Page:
But Reggio Emilia is also HQ to MaxMara, Italy's leading women's ready- to-wear manufacturer. The MaxMara Group's 23 lines (from Marina Rinaldi to the better-known and more directional Sportmax, for a younger, more fashion-conscious customer) cater to the sartorial whims of every kind of Italian woman. Achille Maramotti, who, in 1951, opened the first branch of MaxMara here in his hometown, can claim to have initiated the Italian designer ready-to-wear industry. Since 1963, with the help of many a bright young designer - including Jean Charles de Castelbajac and Karl Lagerfeld - he has come up with twice-yearly collections of immaculate womenswear. In 1967, prompted by the emergence of a consumer-driven youth culture, he gave us Sportmax, the world's first diffusion line.
Now Achille has retired, and his legacy is presided over by his son Luigi. "My father was very much a pioneer where ready-to-wear is concerned," says Luigi with pride, speaking across a large desk at MaxMara's central office in Reggio Emilia. The place has an unashamedly industrial feel - the low-level building, built a little over a decade ago, is a far cry from the opulent Milan palazzos that are home to the likes of Armani, Versace, Valentino et al.
"In the Fifties," Luigi continues, "you had haute couture- that was like creative fashion - and then you had the garment manufacturing industry, and the two things were very detached. One was about creativity, the other about industry. My father pioneered the idea of using young designers and involving them in designing for the company." And so designer ready- to-wear was born: far less expensive than haute couture, and far superior in quality to the ill-thought-out copies in inexpensive fabrics that flooded the market.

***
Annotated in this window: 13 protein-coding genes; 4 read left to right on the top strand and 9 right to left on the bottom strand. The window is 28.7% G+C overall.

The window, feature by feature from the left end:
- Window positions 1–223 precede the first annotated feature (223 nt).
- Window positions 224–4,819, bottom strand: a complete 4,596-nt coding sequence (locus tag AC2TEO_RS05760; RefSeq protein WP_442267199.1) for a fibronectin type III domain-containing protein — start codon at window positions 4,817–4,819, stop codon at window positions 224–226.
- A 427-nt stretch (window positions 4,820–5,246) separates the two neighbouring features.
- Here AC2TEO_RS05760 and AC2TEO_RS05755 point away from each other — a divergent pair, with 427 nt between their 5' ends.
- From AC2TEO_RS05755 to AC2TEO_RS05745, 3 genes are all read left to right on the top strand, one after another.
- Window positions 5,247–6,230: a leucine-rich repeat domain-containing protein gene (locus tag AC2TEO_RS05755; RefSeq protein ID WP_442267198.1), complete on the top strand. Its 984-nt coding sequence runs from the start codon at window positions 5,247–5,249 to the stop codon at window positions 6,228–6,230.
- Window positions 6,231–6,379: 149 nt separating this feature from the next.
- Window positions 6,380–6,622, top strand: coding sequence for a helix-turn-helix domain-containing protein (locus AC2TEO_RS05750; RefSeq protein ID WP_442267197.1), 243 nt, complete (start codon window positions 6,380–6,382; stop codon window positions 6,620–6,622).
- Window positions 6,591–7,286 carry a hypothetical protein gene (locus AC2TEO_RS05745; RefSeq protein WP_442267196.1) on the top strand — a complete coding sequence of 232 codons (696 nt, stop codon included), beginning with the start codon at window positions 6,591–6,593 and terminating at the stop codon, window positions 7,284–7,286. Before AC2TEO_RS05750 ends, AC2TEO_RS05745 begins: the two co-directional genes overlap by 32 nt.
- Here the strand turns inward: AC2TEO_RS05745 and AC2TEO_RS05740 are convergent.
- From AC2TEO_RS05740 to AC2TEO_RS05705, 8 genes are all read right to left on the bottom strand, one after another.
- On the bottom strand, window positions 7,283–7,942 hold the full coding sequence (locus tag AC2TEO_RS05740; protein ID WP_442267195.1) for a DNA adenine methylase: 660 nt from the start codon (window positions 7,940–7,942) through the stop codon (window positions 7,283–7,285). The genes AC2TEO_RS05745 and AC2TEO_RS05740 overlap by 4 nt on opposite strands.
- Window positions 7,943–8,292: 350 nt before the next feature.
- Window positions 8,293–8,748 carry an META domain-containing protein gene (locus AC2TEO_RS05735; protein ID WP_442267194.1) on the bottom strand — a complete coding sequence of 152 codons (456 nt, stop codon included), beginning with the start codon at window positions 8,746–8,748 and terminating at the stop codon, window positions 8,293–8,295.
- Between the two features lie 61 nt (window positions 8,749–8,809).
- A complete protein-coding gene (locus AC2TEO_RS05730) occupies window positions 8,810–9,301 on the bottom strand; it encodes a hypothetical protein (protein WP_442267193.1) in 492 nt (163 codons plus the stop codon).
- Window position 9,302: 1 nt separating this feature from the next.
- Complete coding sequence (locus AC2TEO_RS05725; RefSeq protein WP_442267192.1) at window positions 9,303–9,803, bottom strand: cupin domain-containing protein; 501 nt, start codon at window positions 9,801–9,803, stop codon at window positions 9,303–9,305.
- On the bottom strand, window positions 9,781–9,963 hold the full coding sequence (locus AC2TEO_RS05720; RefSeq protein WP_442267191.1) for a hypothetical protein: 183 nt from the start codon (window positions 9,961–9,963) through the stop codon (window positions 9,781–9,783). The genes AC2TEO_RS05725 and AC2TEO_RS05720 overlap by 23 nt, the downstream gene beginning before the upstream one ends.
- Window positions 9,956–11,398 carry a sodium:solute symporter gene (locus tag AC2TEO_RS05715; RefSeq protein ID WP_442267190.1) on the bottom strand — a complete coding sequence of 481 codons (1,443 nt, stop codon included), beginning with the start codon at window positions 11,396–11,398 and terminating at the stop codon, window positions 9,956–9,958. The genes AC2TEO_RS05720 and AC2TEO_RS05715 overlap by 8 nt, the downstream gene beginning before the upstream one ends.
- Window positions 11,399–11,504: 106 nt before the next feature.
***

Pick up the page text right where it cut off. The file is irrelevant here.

"It was a business decision," Luigi says. "We wanted to make designer fashion available to many people, not just a few, but that was because we saw it as a business opportunity. It was a sense of the future." And the decision to base the company some way out of Milan was wholly pragmatic too. "Living in a province, the quality of life is much higher than in a big city. Everyone is more relaxed, people don't have to commute an hour a day, or be stressed by traffic, and it's better for the people and for their families."
Even in Italy, the family fashion business is becoming a thing of the past. But families remain highly important to Maramotti. "The people who work in our company know that there is a professional know-how being passed down through the generations," he says. "There is a stability that is not there in public companies, or companies managed by an anonymous management team. Families don't make projects for five years, they make projects for generations." A community spirit is also demonstrated by the fact that MaxMara also presides over the finest restaurant in the region. Even the cows that graze on the hillsides are MaxMara-owned - contributing, presumably, to the international reputation of Parmesan.